Back in King’s Landing, young Myrcella Lannister is being shipped off to Dorne to be married. I’m not sure exactly what the hierarchy of power is in King’s Landing, but Tyrion was able to supersede Cersei on this one. King Joffrey ridicules people around him for crying, making me and everyone I watched Thrones with laugh out loud. Once we hated Joffrey; but now we somehow feel his incredible value to the show. Maybe it’s because the show is so interminably, mercilessly serious and Joffrey has become a master of dark, dark comedy. On Joffrey’s way back to the castle, the villagers get extremely rowdy and their hatred of the royal family eventually bubbles over into all-out insurrection. The caravan is attacked and Sansa is snagged by three filthy street urchins. She’s about to get raped when The Hound crashes the party and massacres the living hell out of her assailants. It’s quite a heroic moment, and you can tell the creators want us to see the righteousness of The Hound here.
We take a cursory tour into Robb Stark’s camp, where he’s hitting on that hot medic he met a couple weeks ago. Robb’s all modest charm and masculine grace, like the intelligent and responsible but still popular high school junior. He’s got confidence, sure, but it doesn’t dilate into cocky swagger. Catelyn swoops in to kill Robb’s game. She’s not even apologetic. In the Game of Spitting Game, you either get the job done lightning quick or your mom kills your chances.
Speaking of getting the job done quick, back in Winterfell Osha offers herself to Prince Theon. Lest we forget, Theon is the horniest character on this show. For awhile his character arc was just a game of connect the dots, with each dot being another female conquest. The writers weren’t exactly shooting for Don Draper-complexity here. So he bangs Osha, no big deal. If we’re to return to the high school romance theme, which really is the only common thread I could find in this episode, Theon is the horny jock that basically gets as much ass as he can. He probably plays lacrosse, lacks any self-awareness, and when asked to summarize To Kill a Mockingbird in English class, reads the back book jacket (literally, with his teacher looking on in pain).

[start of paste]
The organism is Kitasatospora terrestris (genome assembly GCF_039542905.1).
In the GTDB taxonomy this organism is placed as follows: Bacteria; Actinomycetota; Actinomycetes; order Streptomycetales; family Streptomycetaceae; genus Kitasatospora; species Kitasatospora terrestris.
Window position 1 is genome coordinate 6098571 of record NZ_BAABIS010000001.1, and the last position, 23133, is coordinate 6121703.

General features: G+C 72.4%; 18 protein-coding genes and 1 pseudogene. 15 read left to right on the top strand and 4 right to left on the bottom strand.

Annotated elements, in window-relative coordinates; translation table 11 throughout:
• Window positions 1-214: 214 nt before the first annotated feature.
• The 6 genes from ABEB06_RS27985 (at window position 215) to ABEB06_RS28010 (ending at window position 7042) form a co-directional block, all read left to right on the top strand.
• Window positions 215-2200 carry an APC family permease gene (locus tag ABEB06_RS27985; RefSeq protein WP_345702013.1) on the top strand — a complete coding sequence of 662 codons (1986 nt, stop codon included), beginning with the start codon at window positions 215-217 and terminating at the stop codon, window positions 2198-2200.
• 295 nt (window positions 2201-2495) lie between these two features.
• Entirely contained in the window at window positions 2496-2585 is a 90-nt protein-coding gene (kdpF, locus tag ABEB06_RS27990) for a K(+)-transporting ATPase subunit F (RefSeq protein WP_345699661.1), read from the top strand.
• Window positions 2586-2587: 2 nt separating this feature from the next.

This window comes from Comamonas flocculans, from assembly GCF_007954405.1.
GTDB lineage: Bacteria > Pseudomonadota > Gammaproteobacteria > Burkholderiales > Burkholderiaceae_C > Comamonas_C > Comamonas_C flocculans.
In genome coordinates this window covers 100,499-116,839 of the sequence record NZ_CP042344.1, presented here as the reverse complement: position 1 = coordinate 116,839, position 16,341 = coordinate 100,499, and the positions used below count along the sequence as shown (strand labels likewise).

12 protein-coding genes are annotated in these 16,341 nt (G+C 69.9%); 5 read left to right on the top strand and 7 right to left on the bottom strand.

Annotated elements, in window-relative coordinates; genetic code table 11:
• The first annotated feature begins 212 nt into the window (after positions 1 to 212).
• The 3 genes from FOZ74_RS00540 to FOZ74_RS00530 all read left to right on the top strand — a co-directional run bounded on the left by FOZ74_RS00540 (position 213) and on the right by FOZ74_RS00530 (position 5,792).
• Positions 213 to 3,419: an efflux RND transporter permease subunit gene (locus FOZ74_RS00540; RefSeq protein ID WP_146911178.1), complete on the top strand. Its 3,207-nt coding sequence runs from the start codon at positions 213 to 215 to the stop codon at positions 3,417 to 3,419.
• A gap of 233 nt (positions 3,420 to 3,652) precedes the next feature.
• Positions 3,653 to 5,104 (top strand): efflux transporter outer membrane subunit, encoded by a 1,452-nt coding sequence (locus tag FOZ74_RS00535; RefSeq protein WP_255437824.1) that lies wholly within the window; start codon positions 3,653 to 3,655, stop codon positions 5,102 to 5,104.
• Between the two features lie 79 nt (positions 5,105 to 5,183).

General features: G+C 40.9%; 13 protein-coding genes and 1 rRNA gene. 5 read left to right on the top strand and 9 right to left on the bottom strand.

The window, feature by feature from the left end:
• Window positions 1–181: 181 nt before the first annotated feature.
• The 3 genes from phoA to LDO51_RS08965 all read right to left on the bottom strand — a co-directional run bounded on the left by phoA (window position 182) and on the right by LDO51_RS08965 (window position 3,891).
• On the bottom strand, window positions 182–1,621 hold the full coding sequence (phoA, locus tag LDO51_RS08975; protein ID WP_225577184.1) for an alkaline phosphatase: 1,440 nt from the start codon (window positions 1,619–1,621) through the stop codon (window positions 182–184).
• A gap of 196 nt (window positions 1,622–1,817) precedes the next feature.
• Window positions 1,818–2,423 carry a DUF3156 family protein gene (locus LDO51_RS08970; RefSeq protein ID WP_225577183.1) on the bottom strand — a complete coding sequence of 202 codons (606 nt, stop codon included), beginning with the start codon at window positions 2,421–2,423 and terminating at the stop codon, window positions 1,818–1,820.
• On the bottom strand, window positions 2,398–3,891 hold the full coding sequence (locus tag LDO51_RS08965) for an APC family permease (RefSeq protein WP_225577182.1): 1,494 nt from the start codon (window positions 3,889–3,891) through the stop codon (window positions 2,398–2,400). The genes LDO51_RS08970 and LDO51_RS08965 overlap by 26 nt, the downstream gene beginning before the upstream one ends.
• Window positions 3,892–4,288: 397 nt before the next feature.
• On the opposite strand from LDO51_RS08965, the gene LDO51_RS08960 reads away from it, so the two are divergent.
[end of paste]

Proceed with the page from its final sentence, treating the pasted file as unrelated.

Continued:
When Theon is asleep, Osha kills one of Theon’s guards and frees Bran and his cohorts. Apparently she liked her captors more than she let on.
This episode traveled to Qarth a couple of times, but we’ll summarize it all here. Dany has an appointment with the Spice King. He rumbles down a staircase looking fat, jolly and cartoonish. I honestly think he would fit perfect as a character in the Candy Land board game. He looks a lot like King Kandy and a little like Plumpy. Clearly I’ve chosen to take the Spice King seriously as a key player in this show…
Dany tells Spice King that the Iron Throne is hers by right, and that he should lend her many ships which she will repay threefold once she’s conquered King’s Landing and ascended as Queen. Spice King is practical in that merchant-businessman way, and points to the fact that she has no army, no allies, and no one in Westeros awaiting her glorious arrival. Dany gets pissed and roars that she is “the mother of dragons.” Yes, and Spice King is the father of Candy Cane Forest and Gum Drop Mountain. At the end of the episode, Dany and Xaro are returning to her quarters, only to find that her men have been slaughtered and….wait for it…the dragons are gone!! Dany is furious.
Let’s be clear and blunt about it: this episode was weak. After episode five, full as it was with sorcery, alchemy and sumptuous visual feasts (that would be the garden party), this episode fell tragically short in comparison. Not only were we as viewers returned to a pedestrian world stripped of magic and the supernatural, we were also subjected to the cruel one-dimensionalizing of several major characters. The most lamentable of these acts of character simplification is Dany. After seeing her grow into a fierce, aggrieved, hell-hath-no-fury woman scorned in the first half of this season, she was reduced to a petulant and callow shadow of herself in this episode. For god’s sake, she is yelling at Spice King to give her ships and resources when she has absolutely no leverage justifying such demands. In her ME ME ME screaming she reminded me a bit of Angelica from Rugrats. That’s how dire things have gotten over in Qarth. The corpulent Lord of Licorice squabbling with an overgrown whiny Angelica.
If this episode is remembered for anything, it will be for the romantic exploits of three of Thrones‘ young men, Theon, Robb, and Jon Snow. Each sports a different courtship style–Robb charms with his dashing but reserved charisma; Snow stumbles and bumbles around women with his adorable naivete; and Theon is on one massive Homeric quest to get laid as often as possible.